With regards to the matter of segregation, in the case of R v. Deputy Governor of Parkhurst Prison, ex parte Hague [11] the plaintiff claimed damages for being removed from association with other prisoners for a period contrary to Rule 43 of the Prison Rules 1964. Then, in the associated action (Weldon v. Home Office), [12] the plaintiff claimed damages from the Home Office for false imprisonment, based upon a claim he was subjected to an unlawful assault and battery by prison officers whilst in prison. The House of Lords held in R v. Deputy Governor of Parkhurst Prison, ex parte Hague [13] his claim for judicial review was allowed but his claim for an award of damages was rejected, whilst in Weldon v. Home Office [14] the House of Lords ordered his claim for damages to be struck out. Such a view arose because, specifically in R v. Deputy Governor of Parkhurst Prison, ex parte Hague, [15] it was recognised that the primary question is as to whether Parliament actually intended to confer a private law right of action in damages. The reason for this is that it has come to be recognised that it is simply not enough for a claimant to show the relevant provision was designed in general terms to protect a class of individuals to which he belongs, a proposition upon which the plaintiffs had relied upon in R v. Deputy Governor of Parkhurst Prison, ex parte Hague [16] to found their claim. Such a view is reflected in the fact that Lord Bridge concluded in his judgement he could find nothing in Rule 43 of Prison Rules 1964 (or in any context relevant to its construction) that would support the conclusion it was intended to confer a right of action on an individual prisoner. Instead the purpose of Rule 43 is to give an obviously necessary power to segregate prisoners liable to disturb the orderly conduct of the prison generally since the rule is a purely preventive measure. However, it is arguable that such segregation could be considered contrary to Article 3 of the ECHR 1950 on the basis of the case in Mathew v. Netherlands.17 This is the applicant was detained in solitary confinement for an excessive and unnecessary amount of time since he was detained for at least seven months in a cell which failed to provide adequate protection against the weather and he had to endure unnecessary and avoidable physical suffering to gain access to outdoor exercise and fresh air.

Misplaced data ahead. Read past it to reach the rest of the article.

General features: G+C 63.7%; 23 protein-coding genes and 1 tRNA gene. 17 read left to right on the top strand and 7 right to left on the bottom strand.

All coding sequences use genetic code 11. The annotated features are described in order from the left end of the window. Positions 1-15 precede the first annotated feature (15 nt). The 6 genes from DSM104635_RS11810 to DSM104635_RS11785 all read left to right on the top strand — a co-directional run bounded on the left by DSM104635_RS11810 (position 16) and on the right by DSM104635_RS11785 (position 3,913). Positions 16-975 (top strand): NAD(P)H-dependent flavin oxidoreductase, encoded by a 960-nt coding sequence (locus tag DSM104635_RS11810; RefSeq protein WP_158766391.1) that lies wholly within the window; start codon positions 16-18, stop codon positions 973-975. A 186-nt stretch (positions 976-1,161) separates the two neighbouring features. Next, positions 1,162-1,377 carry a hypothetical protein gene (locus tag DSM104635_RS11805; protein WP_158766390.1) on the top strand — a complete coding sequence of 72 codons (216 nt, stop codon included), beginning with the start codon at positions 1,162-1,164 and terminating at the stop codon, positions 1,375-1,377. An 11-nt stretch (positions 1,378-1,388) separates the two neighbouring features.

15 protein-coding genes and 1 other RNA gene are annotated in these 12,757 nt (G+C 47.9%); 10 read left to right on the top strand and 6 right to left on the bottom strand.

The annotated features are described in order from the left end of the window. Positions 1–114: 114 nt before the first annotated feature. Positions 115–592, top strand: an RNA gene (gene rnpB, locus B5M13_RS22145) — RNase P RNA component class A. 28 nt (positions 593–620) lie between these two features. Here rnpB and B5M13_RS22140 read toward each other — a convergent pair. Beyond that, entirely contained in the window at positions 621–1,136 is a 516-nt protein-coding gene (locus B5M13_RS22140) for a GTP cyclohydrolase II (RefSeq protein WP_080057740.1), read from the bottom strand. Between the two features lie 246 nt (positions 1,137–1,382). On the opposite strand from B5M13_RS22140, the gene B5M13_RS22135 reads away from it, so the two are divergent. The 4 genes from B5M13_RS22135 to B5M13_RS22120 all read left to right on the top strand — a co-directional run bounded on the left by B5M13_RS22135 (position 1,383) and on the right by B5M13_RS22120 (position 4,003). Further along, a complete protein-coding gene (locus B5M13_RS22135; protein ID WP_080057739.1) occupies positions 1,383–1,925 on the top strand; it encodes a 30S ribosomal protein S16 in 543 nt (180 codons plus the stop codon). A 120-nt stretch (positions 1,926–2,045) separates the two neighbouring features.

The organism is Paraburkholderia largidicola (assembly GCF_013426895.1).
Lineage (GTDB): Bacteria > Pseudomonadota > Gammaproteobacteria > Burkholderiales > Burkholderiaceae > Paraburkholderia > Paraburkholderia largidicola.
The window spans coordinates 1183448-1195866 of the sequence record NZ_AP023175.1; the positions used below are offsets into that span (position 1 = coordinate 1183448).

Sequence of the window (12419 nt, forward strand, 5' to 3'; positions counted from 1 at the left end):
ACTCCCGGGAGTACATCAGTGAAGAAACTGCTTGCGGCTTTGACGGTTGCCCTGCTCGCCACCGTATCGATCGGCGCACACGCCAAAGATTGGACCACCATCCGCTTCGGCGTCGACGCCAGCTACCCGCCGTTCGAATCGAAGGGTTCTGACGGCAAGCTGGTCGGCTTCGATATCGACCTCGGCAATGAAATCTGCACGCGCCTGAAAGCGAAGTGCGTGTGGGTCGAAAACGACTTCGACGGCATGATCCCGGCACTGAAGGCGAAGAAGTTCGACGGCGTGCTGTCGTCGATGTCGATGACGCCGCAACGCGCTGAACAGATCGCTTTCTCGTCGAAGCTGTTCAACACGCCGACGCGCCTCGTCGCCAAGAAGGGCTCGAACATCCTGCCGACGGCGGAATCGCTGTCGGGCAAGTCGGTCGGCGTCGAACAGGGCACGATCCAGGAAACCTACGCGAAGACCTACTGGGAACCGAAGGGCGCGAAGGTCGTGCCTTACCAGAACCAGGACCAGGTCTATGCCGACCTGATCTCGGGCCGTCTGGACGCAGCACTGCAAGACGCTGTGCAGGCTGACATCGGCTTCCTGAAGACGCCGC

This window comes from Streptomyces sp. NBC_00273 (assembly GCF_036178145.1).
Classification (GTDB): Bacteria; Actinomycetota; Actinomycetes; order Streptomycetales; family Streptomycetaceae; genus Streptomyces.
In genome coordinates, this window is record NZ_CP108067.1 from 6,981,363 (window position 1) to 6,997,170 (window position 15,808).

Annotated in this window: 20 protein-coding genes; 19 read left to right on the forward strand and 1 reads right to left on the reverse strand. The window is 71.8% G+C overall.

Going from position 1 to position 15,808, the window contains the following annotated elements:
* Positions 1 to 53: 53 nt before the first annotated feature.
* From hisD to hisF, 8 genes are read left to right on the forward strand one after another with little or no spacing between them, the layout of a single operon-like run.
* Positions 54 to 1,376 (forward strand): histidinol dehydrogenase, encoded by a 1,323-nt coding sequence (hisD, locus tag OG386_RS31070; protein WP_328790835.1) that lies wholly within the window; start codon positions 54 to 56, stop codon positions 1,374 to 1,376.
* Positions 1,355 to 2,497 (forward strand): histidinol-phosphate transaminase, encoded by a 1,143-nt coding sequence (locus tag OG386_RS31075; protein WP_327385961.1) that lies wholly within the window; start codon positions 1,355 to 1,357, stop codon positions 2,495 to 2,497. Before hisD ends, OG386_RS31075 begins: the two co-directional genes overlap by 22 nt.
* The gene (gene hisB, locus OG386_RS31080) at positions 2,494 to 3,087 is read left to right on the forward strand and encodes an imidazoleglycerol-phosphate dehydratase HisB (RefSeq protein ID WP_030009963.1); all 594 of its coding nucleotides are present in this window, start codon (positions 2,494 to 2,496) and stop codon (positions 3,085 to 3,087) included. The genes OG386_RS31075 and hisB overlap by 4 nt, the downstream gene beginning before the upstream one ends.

Where decisions are to be made within the particular prison itself regarding as to whom should hear prison disciplinary cases, it is necessary to consider the decision in R v. Board of Visitors Hull Prison, Ex Parte St Germain. [17] In this case it was ostensibly decided by the House of Lords that adjudications by Boards of Visitors could be judicially reviewed. The cases themselves arose as a result of the Hull prison riot of 1976 and the subsequent adjudications in view of the fact that, in the riot’s aftermath, 235 prisoners were transferred to 13 different prisons with at least 500 disciplinary charges brought against 185 of these prisoners. Matters were not helped, however, by the fact that itinerant adjudicators heard these cases so that their logistics were somewhat complex. Nevertheless, the Divisional Court held that there had been a substantial breach of the rules of natural justice regarding how certain adjudications were conducted and also established several principles to guide adjudicators in fairly hearing charges internally within prisons in the future – (a) adjudicators must reach decisions on the basis of the evidence provided alone and come de novo to the hearing; (b) the accused has a right to a fair hearing with the courts intervening where a breach of a procedural rule could be said to amount to a a failure to act fairly; (c) hearsay evidence may be accounted for so long as the accused does not dispute it otherwise they need to be allowed to cross examine the witness or else the hearsay evidence would need to be dismissed; and (d) an accused needs to be able to call witnesses if this is necessary to establish a defence/mitigation – although an adjudicator can refuse to hear a witness where this is reasonable, in good faith on proper grounds.